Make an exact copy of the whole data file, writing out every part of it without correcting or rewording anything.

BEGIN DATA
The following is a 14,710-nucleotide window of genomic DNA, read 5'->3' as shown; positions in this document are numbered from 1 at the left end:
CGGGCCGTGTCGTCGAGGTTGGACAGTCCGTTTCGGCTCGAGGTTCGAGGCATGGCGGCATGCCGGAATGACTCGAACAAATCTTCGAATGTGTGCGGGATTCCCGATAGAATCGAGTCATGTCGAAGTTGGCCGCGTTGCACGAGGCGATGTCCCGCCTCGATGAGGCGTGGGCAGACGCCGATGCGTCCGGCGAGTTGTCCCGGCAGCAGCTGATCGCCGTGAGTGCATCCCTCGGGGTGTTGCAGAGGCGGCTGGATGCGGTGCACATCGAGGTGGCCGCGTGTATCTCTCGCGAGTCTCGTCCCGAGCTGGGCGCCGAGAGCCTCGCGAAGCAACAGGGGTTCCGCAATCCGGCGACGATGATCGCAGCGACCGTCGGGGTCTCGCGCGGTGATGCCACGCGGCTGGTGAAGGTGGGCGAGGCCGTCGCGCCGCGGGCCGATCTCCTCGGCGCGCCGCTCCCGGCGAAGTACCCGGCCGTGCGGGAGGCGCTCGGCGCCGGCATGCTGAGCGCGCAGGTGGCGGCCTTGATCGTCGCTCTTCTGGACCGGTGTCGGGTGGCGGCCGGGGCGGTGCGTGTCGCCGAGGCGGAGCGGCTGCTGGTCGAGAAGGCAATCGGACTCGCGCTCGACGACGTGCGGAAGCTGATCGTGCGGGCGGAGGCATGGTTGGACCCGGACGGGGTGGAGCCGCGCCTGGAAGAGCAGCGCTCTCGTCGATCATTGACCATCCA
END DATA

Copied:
The following is a 14,710-nucleotide window of genomic DNA, read 5'->3' as shown; positions in this document are numbered from 1 at the left end:
CGGGCCGTGTCGTCGAGGTTGGACAGTCCGTTTCGGCTCGAGGTTCGAGGCATGGCGGCATGCCGGAATGACTCGAACAAATCTTCGAATGTGTGCGGGATTCCCGATAGAATCGAGTCATGTCGAAGTTGGCCGCGTTGCACGAGGCGATGTCCCGCCTCGATGAGGCGTGGGCAGACGCCGATGCGTCCGGCGAGTTGTCCCGGCAGCAGCTGATCGCCGTGAGTGCATCCCTCGGGGTGTTGCAGAGGCGGCTGGATGCGGTGCACATCGAGGTGGCCGCGTGTATCTCTCGCGAGTCTCGTCCCGAGCTGGGCGCCGAGAGCCTCGCGAAGCAACAGGGGTTCCGCAATCCGGCGACGATGATCGCAGCGACCGTCGGGGTCTCGCGCGGTGATGCCACGCGGCTGGTGAAGGTGGGCGAGGCCGTCGCGCCGCGGGCCGATCTCCTCGGCGCGCCGCTCCCGGCGAAGTACCCGGCCGTGCGGGAGGCGCTCGGCGCCGGCATGCTGAGCGCGCAGGTGGCGGCCTTGATCGTCGCTCTTCTGGACCGGTGTCGGGTGGCGGCCGGGGCGGTGCGTGTCGCCGAGGCGGAGCGGCTGCTGGTCGAGAAGGCAATCGGACTCGCGCTCGACGACGTGCGGAAGCTGATCGTGCGGGCGGAGGCATGGTTGGACCCGGACGGGGTGGAGCCGCGCCTGGAAGAGCAGCGCTCTCGTCGATCATTGACCATCCA